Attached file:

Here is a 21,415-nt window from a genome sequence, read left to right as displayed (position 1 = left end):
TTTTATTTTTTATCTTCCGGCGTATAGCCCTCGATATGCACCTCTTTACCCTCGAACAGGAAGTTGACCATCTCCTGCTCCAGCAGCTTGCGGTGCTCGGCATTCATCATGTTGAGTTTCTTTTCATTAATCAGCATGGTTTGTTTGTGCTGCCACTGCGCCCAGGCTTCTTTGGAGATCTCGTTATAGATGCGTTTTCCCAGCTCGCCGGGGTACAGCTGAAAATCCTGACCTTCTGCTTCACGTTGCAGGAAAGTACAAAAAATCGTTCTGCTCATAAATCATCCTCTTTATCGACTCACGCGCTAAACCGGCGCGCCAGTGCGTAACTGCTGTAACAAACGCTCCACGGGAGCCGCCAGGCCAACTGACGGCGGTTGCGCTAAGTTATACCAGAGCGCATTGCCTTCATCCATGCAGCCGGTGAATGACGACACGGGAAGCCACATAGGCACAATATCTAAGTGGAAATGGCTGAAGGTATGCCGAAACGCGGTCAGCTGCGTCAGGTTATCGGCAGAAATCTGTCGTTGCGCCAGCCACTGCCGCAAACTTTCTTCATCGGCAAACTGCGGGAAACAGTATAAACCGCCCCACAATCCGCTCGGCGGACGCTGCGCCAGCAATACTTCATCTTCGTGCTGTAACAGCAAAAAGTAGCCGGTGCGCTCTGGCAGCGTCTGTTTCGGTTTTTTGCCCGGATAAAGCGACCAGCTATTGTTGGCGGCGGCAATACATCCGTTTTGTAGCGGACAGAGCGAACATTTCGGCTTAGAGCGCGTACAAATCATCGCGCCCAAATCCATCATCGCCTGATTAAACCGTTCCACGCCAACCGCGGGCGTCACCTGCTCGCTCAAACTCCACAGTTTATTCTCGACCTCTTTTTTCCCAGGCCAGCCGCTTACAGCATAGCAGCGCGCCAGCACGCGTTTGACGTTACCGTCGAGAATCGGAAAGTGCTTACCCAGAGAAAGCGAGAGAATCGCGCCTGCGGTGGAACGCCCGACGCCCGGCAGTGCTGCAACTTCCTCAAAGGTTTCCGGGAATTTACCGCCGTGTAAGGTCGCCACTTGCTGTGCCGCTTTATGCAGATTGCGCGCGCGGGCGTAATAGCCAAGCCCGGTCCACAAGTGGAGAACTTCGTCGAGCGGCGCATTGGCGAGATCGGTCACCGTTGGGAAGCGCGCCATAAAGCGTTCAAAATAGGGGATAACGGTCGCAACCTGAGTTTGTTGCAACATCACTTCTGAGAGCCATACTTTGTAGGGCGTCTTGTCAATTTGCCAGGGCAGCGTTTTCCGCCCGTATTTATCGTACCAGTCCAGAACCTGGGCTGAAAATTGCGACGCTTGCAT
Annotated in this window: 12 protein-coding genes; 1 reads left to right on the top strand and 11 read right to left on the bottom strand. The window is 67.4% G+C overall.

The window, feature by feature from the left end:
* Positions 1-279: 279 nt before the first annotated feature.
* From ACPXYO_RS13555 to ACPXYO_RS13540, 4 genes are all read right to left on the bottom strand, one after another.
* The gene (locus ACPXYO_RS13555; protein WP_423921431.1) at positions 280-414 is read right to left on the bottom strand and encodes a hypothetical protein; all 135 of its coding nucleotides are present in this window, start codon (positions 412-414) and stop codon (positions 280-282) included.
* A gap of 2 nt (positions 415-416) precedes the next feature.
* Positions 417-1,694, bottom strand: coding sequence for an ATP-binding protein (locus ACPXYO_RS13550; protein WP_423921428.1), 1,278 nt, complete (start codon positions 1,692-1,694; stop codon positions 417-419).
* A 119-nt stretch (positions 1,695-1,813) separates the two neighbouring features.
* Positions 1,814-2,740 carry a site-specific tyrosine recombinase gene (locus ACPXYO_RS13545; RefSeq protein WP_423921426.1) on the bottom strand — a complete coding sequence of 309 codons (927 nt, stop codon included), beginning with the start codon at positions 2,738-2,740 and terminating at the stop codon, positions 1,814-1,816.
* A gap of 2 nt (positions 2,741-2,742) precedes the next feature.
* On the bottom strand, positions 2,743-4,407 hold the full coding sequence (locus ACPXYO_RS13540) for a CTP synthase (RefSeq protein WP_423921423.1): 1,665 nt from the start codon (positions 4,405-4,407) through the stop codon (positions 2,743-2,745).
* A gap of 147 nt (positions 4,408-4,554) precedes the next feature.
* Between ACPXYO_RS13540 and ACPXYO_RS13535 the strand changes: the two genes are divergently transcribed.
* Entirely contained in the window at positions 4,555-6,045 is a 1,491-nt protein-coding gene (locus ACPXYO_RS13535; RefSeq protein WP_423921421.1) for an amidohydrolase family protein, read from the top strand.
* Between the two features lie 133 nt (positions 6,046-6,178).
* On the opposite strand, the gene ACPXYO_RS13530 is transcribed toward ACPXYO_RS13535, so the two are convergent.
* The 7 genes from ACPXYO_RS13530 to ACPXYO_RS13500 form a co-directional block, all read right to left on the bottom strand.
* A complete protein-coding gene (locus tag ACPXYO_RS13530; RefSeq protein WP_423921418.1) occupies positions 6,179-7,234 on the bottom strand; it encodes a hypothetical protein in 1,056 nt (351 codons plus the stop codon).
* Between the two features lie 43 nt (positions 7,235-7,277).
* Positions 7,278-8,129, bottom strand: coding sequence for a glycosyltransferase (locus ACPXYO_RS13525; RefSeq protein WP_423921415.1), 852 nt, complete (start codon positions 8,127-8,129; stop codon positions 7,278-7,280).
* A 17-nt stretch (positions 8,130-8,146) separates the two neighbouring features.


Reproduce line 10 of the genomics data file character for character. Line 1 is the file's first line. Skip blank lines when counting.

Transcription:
* A 119-nt stretch (positions 1,695-1,813) separates the two neighbouring features.